A common fallacy is assuming that any new platform in an exciting market — recently, smartphones and tablet computers — will be flooded with developers as soon as it’s released, as if developers are just waiting outside the gates, hungrily waiting to storm in.
In two recent cases, that’s exactly what happened: the iPhone and the iPad. (And probably the Mac App Store next.) So important people, including the tech press, consumers, and many hardware manufacturers themselves, assume that every new hardware platform will be greeted with the same rush of high-quality software.
Steve Jobs knows this is wrong, even though his company is the beneficiary of the best cases of the supposed effect. As he said, in the recent earnings call:
You’re looking at it wrong. You’re looking at it as a hardware person in a fragmented world. You’re looking at it as a hardware manufacturer that doesn’t really know much about software, who doesn’t think about an integrated product but assumes the software will somehow take care of itself. And you’re sitting around saying, well, how can we make this cheaper? Well, we can put a smaller screen on it, and a slower processor, and less memory, and you assume that the software will somehow just come alive on this product that you’re dreaming up, but it won’t. … Most [developers] will not follow you.
The problem is that hardware manufacturers and tech journalists assume that the hardware just needs to exist, and developers will flock to it because it’s possible to write software for it. But that’s not why we’re making iPhone and iPad software, yet those are the basis for the theory.
We’re making iPhone software primarily for three reasons:
- Dogfooding: We use iPhones ourselves.
- Installed base: A ton of other people already have iPhones.
- Profitability: There’s potentially a lot of money in iPhone apps.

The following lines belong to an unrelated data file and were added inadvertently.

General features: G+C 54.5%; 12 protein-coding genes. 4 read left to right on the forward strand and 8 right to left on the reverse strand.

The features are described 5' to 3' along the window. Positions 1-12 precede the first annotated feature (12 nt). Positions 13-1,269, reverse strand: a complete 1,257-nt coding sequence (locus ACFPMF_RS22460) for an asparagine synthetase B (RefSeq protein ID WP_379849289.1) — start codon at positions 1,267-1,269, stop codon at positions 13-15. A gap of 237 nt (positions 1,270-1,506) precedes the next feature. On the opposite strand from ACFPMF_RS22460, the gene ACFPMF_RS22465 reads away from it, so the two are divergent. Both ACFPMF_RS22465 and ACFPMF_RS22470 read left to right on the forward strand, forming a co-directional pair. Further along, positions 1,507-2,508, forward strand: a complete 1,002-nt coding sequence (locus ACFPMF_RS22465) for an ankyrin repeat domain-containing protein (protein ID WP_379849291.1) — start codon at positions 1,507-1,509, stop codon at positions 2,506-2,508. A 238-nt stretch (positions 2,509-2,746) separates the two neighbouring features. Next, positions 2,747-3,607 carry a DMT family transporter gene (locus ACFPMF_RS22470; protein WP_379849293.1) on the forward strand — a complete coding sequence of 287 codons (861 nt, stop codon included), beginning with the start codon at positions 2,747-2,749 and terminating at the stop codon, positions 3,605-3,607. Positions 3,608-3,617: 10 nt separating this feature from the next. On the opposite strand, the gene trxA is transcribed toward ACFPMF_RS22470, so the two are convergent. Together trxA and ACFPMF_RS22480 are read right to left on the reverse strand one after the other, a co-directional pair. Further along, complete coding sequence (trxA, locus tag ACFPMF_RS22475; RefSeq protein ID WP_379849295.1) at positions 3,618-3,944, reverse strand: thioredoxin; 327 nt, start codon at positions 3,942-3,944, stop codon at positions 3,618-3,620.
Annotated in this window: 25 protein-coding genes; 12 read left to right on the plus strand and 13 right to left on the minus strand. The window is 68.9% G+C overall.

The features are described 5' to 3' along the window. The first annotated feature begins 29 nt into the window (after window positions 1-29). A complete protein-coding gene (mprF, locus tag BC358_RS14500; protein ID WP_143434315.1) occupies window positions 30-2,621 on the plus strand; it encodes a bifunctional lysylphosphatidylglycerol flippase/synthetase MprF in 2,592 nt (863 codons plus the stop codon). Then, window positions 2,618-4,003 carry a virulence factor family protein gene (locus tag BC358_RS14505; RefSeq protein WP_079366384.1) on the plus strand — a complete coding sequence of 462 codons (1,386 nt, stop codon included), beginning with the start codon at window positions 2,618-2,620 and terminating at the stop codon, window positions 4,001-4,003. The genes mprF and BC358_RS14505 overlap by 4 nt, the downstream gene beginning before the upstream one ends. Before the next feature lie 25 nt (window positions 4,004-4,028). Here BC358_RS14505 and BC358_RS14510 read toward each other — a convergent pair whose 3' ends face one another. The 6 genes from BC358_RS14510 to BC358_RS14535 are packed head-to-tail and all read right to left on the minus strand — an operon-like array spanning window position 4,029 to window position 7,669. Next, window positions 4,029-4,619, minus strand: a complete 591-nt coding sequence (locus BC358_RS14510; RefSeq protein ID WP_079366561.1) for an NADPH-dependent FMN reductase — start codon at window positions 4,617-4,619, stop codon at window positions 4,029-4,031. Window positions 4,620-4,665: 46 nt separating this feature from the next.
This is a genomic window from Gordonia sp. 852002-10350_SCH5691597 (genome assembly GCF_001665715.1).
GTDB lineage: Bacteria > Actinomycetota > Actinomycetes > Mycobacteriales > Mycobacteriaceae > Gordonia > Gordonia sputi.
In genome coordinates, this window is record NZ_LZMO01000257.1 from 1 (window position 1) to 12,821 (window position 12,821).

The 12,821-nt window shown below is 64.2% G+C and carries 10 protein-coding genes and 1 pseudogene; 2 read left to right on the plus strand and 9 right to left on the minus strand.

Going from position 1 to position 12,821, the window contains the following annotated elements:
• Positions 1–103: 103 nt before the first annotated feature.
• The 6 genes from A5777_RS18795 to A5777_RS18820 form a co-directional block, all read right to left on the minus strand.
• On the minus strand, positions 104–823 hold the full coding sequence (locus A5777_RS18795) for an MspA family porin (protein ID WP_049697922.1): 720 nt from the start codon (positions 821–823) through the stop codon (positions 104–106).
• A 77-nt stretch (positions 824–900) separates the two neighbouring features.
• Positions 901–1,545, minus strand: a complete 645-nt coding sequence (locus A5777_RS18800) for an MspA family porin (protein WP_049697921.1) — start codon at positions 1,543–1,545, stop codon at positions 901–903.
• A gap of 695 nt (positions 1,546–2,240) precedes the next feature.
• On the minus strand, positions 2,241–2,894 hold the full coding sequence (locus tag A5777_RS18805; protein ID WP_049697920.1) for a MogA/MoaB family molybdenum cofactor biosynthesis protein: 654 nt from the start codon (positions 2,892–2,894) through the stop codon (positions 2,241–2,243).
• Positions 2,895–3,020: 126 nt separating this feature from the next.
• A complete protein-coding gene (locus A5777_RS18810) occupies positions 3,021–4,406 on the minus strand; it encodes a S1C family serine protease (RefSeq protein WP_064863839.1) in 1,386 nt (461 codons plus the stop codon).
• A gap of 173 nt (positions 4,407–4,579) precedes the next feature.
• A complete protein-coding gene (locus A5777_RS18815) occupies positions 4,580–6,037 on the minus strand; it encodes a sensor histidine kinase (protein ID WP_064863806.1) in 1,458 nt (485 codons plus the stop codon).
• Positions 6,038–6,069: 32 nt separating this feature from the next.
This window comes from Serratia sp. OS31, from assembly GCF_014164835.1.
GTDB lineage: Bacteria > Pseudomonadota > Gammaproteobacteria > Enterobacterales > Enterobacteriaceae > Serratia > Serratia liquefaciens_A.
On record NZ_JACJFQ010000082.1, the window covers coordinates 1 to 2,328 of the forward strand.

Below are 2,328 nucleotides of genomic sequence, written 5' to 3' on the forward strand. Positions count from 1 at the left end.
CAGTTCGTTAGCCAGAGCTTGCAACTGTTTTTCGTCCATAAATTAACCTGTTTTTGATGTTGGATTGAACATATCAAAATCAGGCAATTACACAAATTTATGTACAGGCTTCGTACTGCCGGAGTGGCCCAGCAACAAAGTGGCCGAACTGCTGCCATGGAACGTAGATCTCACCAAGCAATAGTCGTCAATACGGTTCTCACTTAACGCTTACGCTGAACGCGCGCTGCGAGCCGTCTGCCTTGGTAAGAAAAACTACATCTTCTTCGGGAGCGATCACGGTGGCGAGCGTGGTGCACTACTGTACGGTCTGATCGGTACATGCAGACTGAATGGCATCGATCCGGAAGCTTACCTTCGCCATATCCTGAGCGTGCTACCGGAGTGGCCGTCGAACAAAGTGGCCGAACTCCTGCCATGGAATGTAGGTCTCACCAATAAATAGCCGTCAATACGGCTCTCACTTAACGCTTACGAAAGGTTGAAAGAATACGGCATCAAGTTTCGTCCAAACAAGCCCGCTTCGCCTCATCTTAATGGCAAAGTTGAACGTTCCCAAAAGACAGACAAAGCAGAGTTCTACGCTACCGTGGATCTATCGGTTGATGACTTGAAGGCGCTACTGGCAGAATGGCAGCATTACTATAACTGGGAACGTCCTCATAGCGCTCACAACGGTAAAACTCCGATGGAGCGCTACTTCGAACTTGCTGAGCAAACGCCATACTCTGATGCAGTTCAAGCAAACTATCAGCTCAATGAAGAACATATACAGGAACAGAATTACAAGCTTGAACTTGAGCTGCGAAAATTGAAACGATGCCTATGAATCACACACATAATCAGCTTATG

Of course, the last two are related: it’s hard to have one without the other, but subtle implementation or demographic differences can make a huge installed base yield relatively low profitability.1
Without dogfooding, we aren’t motivated to make our software with craftsmanship and pride.
Without an installed base, too few people will be able to buy our software for it to be worth generalizing and releasing.
Without profitability, we can’t afford to make and support it.
For most platforms, all three conditions need to be met for a significant number of developers to justify writing software for them.2
This worked so well for the iPhone because we already had iPhones for a year before we could make apps for them. Thousands of developers already owned and loved their iPhones: they were so good that we all bought them without having any apps at all. And on day one of the App Store, there were already 6 million iPhones in the world. (Three days later, there were 7 million.) And the app-buying process couldn’t be easier: it was, and remains, the easiest purchasing process in the entire software industry. Dogfooding, installed base, and profitability were all very strong.
The iPad was trickier: it started with an installed base of zero. But the product was so good and so compelling that we all knew that it would sell like crazy from day one. And it was so good that we all got iPads, too, solving the dogfooding issue. And since it retained the same easy purchasing process as the iPhone App Store, and we knew it would have a big installed base shortly, the profitability was promising as well. So a bunch of us made great iPad apps.
Now, consider this fall’s tablet computers. Can you say with confidence that any of them will address these three needs well enough, and for enough developers, to ensure a steady supply of quality software?
For instance, both BlackBerry and Android have huge installed bases, but their marketplaces and payment procedures significantly reduce the profitability of maintaining good apps on their platforms. ↩
At least one condition being extremely powerful can justify shortcomings in the others. For instance, a lot of developers who don’t particularly care for Windows make Windows software anyway because of its huge installed base. And some developers make software for far less popular devices because they own them and want the software for themselves (like my Kindle support) despite the low likely profitability. But for the most part, a platform needs all three conditions to be strong. ↩